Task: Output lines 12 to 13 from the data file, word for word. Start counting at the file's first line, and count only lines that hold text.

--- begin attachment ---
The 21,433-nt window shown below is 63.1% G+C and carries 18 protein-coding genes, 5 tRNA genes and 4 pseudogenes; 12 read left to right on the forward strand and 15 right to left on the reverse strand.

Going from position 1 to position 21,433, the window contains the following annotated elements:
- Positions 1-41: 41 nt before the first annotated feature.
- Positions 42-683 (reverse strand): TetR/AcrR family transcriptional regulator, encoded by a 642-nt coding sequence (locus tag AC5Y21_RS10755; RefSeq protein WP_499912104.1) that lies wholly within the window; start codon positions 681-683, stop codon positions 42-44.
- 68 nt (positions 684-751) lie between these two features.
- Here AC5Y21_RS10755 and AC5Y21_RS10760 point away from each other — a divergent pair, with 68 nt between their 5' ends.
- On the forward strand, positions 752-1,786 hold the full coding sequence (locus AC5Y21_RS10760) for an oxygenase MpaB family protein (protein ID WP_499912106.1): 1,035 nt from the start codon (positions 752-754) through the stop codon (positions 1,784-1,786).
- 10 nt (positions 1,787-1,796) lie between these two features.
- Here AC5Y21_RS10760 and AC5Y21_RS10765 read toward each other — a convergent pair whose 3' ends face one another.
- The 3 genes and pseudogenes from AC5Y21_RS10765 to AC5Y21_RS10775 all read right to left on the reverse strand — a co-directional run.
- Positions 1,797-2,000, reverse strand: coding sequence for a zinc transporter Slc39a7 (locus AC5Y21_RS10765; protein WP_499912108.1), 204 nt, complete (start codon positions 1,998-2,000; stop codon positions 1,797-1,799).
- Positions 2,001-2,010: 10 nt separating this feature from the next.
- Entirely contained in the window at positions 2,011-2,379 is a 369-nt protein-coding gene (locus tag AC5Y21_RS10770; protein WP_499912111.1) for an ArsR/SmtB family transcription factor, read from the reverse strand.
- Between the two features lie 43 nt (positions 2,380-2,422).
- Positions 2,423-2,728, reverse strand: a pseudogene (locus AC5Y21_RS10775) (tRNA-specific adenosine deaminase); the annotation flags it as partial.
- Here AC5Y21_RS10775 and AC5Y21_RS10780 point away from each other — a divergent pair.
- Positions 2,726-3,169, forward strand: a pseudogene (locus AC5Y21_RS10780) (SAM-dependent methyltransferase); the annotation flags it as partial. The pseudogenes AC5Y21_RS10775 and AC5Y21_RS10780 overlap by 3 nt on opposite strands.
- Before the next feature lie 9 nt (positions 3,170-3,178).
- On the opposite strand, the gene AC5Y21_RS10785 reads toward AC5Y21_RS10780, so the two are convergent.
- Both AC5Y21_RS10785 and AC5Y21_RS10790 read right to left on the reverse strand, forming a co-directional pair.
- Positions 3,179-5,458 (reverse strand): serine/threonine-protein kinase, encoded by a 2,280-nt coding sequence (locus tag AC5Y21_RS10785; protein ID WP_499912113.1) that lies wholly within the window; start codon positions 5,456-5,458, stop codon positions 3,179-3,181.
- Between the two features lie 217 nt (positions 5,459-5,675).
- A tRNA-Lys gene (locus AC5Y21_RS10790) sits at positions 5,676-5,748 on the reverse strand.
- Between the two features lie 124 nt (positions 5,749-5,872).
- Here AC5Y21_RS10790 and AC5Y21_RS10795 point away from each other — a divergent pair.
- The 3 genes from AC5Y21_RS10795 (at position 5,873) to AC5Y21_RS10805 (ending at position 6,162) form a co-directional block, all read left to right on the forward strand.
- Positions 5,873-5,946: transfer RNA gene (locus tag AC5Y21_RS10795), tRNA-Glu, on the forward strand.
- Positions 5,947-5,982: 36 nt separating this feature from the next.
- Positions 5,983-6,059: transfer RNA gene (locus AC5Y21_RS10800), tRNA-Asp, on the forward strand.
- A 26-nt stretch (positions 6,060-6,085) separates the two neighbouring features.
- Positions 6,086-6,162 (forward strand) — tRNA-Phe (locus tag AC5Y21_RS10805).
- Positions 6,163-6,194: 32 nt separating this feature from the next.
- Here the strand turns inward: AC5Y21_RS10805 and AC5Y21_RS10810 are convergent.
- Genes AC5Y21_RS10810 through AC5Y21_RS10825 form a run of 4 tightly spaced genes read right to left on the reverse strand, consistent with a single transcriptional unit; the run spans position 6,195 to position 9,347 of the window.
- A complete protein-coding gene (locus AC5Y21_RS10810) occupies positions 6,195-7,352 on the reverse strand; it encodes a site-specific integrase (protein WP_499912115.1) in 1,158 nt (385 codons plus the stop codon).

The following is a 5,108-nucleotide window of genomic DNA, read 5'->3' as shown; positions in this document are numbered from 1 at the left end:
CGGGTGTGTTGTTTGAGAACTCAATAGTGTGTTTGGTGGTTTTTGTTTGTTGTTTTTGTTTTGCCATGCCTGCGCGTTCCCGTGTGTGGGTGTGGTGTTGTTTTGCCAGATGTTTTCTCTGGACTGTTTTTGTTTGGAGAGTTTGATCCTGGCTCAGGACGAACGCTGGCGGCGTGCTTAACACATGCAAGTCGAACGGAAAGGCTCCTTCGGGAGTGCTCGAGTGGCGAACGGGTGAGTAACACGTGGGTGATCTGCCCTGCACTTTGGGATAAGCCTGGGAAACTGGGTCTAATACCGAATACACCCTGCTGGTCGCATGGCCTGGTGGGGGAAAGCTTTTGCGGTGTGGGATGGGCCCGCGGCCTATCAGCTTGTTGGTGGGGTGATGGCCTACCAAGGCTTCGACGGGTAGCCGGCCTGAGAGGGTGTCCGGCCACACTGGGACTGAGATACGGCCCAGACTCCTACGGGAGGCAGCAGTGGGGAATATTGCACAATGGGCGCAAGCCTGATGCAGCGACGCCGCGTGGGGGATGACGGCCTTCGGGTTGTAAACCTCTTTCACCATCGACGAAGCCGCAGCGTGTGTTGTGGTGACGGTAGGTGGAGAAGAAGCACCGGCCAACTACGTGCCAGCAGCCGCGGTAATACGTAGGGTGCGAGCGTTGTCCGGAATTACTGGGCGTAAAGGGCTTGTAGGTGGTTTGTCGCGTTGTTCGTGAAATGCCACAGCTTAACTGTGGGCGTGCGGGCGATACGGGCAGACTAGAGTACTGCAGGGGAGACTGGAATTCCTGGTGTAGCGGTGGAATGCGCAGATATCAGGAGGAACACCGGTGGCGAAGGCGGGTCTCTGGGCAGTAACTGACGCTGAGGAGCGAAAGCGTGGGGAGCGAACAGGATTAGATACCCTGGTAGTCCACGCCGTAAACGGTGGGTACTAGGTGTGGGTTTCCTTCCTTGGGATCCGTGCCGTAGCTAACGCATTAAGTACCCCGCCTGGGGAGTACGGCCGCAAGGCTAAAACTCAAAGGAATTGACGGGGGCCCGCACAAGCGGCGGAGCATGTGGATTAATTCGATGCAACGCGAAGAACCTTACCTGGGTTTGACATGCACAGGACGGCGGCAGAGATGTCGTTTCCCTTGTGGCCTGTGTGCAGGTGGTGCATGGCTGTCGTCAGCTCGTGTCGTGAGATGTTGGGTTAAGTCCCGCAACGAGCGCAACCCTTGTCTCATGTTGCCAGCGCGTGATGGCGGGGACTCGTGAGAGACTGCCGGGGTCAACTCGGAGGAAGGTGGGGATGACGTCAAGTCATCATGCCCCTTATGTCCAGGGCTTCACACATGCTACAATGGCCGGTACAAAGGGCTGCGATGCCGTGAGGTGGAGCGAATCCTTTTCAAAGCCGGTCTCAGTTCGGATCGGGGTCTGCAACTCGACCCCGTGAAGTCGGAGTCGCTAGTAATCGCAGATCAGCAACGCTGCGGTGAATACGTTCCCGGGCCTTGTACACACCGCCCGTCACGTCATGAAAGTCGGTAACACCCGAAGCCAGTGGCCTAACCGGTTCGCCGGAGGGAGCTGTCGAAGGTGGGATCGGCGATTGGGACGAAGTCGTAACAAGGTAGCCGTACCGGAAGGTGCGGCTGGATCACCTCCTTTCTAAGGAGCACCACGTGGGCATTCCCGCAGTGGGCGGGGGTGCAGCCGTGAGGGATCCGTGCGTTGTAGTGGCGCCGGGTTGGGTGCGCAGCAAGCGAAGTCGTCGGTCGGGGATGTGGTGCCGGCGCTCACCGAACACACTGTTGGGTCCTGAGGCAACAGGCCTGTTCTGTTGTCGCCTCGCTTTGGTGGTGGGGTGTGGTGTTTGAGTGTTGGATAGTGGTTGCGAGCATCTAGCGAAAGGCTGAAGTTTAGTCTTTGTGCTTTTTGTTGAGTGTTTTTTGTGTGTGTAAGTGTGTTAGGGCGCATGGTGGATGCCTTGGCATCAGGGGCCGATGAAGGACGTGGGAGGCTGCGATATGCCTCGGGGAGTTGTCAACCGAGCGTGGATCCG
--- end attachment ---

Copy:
- Positions 2,001-2,010: 10 nt separating this feature from the next.
- Entirely contained in the window at positions 2,011-2,379 is a 369-nt protein-coding gene (locus tag AC5Y21_RS10770; protein WP_499912111.1) for an ArsR/SmtB family transcription factor, read from the reverse strand.